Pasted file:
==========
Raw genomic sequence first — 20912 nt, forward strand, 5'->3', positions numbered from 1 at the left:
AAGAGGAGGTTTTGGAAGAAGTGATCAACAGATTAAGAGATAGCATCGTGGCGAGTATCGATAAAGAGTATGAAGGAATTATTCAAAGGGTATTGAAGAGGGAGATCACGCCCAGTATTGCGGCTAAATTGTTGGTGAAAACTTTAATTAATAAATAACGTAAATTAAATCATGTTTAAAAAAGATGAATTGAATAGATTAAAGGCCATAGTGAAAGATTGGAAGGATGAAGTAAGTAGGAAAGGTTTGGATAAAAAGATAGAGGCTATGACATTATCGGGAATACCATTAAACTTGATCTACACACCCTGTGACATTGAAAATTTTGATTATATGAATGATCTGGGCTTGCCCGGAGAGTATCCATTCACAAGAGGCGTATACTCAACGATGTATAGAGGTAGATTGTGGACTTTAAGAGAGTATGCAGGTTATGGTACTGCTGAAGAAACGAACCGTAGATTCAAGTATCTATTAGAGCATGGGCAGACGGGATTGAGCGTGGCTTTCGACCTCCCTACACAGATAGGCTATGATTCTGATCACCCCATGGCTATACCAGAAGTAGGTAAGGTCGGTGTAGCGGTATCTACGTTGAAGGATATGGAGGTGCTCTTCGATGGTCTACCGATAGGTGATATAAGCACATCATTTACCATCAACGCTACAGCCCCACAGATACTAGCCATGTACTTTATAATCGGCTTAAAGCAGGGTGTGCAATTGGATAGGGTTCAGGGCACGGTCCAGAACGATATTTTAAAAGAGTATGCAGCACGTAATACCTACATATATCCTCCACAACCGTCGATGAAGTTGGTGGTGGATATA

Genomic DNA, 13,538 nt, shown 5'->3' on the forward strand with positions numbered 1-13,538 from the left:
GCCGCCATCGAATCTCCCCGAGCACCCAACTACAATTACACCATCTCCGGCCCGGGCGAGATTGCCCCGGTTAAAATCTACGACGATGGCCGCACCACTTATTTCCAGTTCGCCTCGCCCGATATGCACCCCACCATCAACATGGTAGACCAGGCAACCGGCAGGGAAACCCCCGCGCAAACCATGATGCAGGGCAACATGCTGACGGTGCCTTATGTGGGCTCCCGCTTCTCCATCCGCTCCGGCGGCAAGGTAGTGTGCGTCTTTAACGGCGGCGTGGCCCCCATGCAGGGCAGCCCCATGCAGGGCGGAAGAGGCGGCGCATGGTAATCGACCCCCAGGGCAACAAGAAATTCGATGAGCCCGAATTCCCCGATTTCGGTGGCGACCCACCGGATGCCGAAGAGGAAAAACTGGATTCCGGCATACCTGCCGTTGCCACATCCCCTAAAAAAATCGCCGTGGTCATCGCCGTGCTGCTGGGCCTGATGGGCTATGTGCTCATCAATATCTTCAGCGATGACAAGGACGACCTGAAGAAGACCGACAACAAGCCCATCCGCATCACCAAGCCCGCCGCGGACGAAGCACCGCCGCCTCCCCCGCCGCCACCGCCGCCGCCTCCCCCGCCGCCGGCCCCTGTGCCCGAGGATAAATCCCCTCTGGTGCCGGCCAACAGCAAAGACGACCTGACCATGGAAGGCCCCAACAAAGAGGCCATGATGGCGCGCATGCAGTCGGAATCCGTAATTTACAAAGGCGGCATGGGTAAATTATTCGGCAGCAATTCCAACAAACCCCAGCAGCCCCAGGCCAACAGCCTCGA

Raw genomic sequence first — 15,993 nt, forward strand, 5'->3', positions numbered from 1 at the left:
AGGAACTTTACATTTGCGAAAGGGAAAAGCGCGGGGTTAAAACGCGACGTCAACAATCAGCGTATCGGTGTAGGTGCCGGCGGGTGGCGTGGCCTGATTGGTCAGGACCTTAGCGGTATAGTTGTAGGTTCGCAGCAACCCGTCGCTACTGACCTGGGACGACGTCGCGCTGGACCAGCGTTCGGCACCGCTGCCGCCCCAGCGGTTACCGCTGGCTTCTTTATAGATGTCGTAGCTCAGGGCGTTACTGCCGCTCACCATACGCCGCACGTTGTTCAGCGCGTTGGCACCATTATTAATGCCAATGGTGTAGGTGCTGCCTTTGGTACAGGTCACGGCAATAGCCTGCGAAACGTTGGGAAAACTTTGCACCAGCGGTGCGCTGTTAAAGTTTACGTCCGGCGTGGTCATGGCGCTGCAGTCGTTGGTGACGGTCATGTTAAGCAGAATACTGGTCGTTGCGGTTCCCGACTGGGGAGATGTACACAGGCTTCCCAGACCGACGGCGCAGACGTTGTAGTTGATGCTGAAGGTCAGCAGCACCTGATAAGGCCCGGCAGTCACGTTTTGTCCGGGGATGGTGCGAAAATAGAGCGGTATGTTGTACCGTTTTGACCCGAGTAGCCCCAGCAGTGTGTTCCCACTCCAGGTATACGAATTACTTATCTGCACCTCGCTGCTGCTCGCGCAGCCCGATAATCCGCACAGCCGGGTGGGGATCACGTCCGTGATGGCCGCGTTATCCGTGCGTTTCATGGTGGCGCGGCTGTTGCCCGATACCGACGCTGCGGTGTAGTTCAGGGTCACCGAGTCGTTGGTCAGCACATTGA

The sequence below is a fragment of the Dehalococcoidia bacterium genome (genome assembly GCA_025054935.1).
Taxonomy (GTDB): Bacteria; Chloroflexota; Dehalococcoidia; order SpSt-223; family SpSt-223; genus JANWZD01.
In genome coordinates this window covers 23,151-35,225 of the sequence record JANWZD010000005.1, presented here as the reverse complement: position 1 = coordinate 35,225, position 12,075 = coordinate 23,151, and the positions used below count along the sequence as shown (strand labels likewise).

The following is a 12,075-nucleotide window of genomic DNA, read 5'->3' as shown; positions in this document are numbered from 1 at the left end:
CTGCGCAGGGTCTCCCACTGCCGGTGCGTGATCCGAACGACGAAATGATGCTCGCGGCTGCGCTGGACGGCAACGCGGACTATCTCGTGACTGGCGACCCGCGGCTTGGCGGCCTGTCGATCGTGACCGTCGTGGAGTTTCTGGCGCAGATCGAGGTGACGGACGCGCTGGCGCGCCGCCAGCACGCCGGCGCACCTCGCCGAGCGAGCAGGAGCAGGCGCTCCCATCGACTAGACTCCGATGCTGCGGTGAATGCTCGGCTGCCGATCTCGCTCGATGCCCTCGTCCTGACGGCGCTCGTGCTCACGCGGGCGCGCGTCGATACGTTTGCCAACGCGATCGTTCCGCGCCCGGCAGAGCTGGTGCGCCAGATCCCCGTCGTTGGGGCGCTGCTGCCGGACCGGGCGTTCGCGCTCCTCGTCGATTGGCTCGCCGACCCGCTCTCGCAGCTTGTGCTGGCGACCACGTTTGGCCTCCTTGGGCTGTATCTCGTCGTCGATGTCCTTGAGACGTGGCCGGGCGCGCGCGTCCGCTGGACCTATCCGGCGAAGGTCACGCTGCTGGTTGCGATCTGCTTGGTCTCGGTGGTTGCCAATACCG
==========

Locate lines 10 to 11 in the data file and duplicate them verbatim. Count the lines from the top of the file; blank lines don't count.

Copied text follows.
The following is a 12,075-nucleotide window of genomic DNA, read 5'->3' as shown; positions in this document are numbered from 1 at the left end:
CTGCGCAGGGTCTCCCACTGCCGGTGCGTGATCCGAACGACGAAATGATGCTCGCGGCTGCGCTGGACGGCAACGCGGACTATCTCGTGACTGGCGACCCGCGGCTTGGCGGCCTGTCGATCGTGACCGTCGTGGAGTTTCTGGCGCAGATCGAGGTGACGGACGCGCTGGCGCGCCGCCAGCACGCCGGCGCACCTCGCCGAGCGAGCAGGAGCAGGCGCTCCCATCGACTAGACTCCGATGCTGCGGTGAATGCTCGGCTGCCGATCTCGCTCGATGCCCTCGTCCTGACGGCGCTCGTGCTCACGCGGGCGCGCGTCGATACGTTTGCCAACGCGATCGTTCCGCGCCCGGCAGAGCTGGTGCGCCAGATCCCCGTCGTTGGGGCGCTGCTGCCGGACCGGGCGTTCGCGCTCCTCGTCGATTGGCTCGCCGACCCGCTCTCGCAGCTTGTGCTGGCGACCACGTTTGGCCTCCTTGGGCTGTATCTCGTCGTCGATGTCCTTGAGACGTGGCCGGGCGCGCGCGTCCGCTGGACCTATCCGGCGAAGGTCACGCTGCTGGTTGCGATCTGCTTGGTCTCGGTGGTTGCCAATACCG